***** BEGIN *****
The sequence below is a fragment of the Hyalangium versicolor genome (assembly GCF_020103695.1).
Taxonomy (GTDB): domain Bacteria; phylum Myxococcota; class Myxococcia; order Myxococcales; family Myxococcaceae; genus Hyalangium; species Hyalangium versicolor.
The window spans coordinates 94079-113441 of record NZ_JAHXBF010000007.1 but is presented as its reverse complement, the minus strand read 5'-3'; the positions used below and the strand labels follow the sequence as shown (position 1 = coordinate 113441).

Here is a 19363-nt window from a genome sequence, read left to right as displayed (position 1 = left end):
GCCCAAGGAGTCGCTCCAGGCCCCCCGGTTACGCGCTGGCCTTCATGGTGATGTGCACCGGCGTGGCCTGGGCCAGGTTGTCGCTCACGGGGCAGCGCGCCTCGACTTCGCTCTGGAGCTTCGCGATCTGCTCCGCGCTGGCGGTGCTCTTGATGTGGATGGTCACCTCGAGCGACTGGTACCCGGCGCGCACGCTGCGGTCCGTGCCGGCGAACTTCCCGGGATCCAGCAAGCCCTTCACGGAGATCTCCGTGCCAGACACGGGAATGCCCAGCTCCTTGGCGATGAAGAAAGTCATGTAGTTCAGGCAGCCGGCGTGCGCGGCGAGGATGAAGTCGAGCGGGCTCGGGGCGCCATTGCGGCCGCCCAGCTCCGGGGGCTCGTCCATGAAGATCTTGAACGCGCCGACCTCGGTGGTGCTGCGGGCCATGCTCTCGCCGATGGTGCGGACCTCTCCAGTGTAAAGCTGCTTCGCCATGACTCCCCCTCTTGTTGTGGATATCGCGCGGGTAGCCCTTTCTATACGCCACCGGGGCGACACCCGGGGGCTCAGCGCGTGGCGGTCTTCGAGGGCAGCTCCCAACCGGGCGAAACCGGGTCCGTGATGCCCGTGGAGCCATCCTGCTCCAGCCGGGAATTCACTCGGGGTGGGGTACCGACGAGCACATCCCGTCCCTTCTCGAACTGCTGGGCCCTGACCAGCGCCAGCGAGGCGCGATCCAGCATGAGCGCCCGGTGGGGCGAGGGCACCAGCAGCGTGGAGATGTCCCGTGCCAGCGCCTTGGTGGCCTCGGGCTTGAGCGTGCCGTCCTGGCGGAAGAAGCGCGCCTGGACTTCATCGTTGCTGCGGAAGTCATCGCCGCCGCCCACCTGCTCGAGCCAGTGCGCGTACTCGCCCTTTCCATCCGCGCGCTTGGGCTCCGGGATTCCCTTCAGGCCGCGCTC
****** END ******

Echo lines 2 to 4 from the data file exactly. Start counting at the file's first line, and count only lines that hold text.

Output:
Taxonomy (GTDB): domain Bacteria; phylum Myxococcota; class Myxococcia; order Myxococcales; family Myxococcaceae; genus Hyalangium; species Hyalangium versicolor.
The window spans coordinates 94079-113441 of record NZ_JAHXBF010000007.1 but is presented as its reverse complement, the minus strand read 5'-3'; the positions used below and the strand labels follow the sequence as shown (position 1 = coordinate 113441).

Here is a 19363-nt window from a genome sequence, read left to right as displayed (position 1 = left end):